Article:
Arts Desk

Pay Attention to These Artists at SuperNOVA

In this week's issue, artists and curators Sheldon Scott and Eames Armstrong talked to Washington City Paper about the recent explosion of performance art culminating in SuperNOVA, a sweeping performance art festival taking place in Rosslyn—of all places—this weekend. For the first time in recent D.C. memory, there's more performance than even the sternest fan of durational art could hope to take in. Here's a list of a few of the stars worth watching at SuperNOVA.

Thirst, and the Martyr, a performance by J.J. McCracken from J.J. McCracken on Vimeo.

J.J. McCracken, “the still point,” at Dark Star Park
5 p.m. Friday to 5 p.m. Saturday

Not many locals know that artist Nancy Holt created one of the great sculpture parks in the D.C. metro area in Rosslyn more than 30 years ago, a work of art and landscape architecture completed in 1984. One of the many harmonious features of Dark Star Park is the convergence of various shadows on the site that happens every August 1 (in honor of the day, in 1860, when founder William Ross staked his claim in Rosslyn). J.J. McCracken might make the best piece of contemporary art Rosslyn’s seen in decades with her 24-hour performance in Holt’s park. McCracken’s primary materials—clay, endurance, anthropology—suit Holt’s harmonies just fine. (Above: McCracken's "Thirst, and the Martyr.")

Jeffry Cudlin, “Rosslyn Redpoint,” throughout Rosslyn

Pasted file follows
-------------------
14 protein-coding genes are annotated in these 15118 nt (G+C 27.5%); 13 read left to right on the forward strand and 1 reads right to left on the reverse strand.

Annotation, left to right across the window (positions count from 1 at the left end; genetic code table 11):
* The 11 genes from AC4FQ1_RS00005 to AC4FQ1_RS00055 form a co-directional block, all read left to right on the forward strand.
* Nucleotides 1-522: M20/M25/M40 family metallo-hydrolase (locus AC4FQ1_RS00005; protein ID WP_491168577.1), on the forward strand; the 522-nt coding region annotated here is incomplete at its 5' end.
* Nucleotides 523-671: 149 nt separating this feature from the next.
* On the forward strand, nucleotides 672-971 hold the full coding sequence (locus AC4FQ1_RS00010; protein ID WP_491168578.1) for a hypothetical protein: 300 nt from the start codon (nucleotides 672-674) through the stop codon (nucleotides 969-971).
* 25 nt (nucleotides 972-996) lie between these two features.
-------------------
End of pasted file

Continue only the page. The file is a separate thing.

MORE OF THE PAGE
9 a.m. to 5 p.m. on Friday

Sure, performance artists take themselves too seriously—they often work like actors, trying to erect and preserve a fourth wall in the face of suspicious, even hostile audiences. Cudlin goes about it another way, though. With his durational performances, he grinds his audiences down by laughing with them at his own efforts. For “Rosslyn Redpoint”—previewed on Arts Desk earlier this week—he intends to essentially mountain-climb Rosslyn, treating its sidewalks and streets as if they were vertical faces he must cross. It’s weird. It’s kind of funny. It will be exhausting to watch how exhausted he gets, draining to see how he drains himself. And for what—for a laugh? Not quite. (Above: Cudlin's "Ian and Jan.")

Patrick McDonough on reck room at Flashpoint Gallery from CulturalDC on Vimeo.

Patrick McDonough, “White Turf Action Painting,” at Gateway Park
Originally scheduled to begin 7 a.m. Friday; postponed to Saturday at 7 a.m. due to rain

One of the best examples of minimalist art in the public sphere in recent years was Ellsworth Kelly’s proposal for a 9/11 memorial: He suggested planting a park on the former site of the World Trade Center, and he did so by painting a green trapezoid onto a newsprint picture of the site and mailing it to the New York Times architecture critic. Needless to say, it didn’t get built, but it was a provocative gesture—one that D.C. artist Patrick McDonough appears to be taking literally. Using white sport-field paint, McDonough will be painting a stretch of Rosslyn yard white as the first of several performances in the area. The piece fits his own lo-fi, high-minded conceptual works while also blurring the lines between performance, installation, minimalist painting, and land art. (Above: McDonough's "reck room.")